At the Where 2.0 conference Alasdair Allan and Pete Warden announced they have found that the iPhone and iPad 3G is collecting and storing location information on the device. The collection of the data has been occuring since the release of iOS 4. The information does not appear to be transmitted from the phone, but it is being stored unencrypted and unprotected on the device, although the only way to access the data is via the PC where you back up your iPhone.

To protect the information on your PC, you can configure iTunes to encrypt your backups. Click on your device within iTunes and check Encrypt iPhone (or iPad) Backup under the Options area.

The location information being collected includes latitude and longitude, but it is not very precise suggesting the information is coming from cell towers rather than GPS. In fact, that means the latitude and longitude are most likely for the cell towers your phone connects to, so the association with the cellular network suggests the information could be collected to help troubleshoot communications issues.

Dwight Silverman points out that Apple does obtain user’s consent to collection this information within Apple’s privacy policy. The truth of the matter is that it is likely other smartphones are doing something similar. Google has similar statement’s in it’s privacy policy for Android, and Googe Maps collections information from phones to provide live traffic updates. For that matter, all cellular phones, not just smartphones, transmit it’s location to the cellular network, which can be obtained by law enforcement.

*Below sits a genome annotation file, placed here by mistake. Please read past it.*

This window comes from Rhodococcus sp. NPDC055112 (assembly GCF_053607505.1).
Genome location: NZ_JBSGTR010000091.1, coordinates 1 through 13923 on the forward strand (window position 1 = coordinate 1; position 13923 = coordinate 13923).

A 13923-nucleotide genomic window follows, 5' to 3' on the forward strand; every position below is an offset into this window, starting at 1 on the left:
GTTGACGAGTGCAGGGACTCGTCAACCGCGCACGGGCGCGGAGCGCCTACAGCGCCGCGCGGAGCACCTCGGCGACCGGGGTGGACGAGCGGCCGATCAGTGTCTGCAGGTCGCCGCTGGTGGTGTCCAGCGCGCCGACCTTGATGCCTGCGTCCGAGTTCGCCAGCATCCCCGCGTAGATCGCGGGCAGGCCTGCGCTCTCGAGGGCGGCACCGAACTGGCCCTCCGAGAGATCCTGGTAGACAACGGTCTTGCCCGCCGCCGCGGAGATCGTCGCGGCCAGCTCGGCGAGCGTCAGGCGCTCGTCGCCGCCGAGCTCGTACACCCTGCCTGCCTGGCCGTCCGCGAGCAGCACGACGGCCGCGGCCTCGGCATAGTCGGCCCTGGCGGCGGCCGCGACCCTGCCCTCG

In my opinion, the revelation that the iPhone is collecting this type of location information isn’t a surprise. What is a concern though is that the information is not being handled securely. I wouldn’t be surprised if in the near future the laws for how companies must handle non-public information for individuals is expanded to include information that associates a person with a location.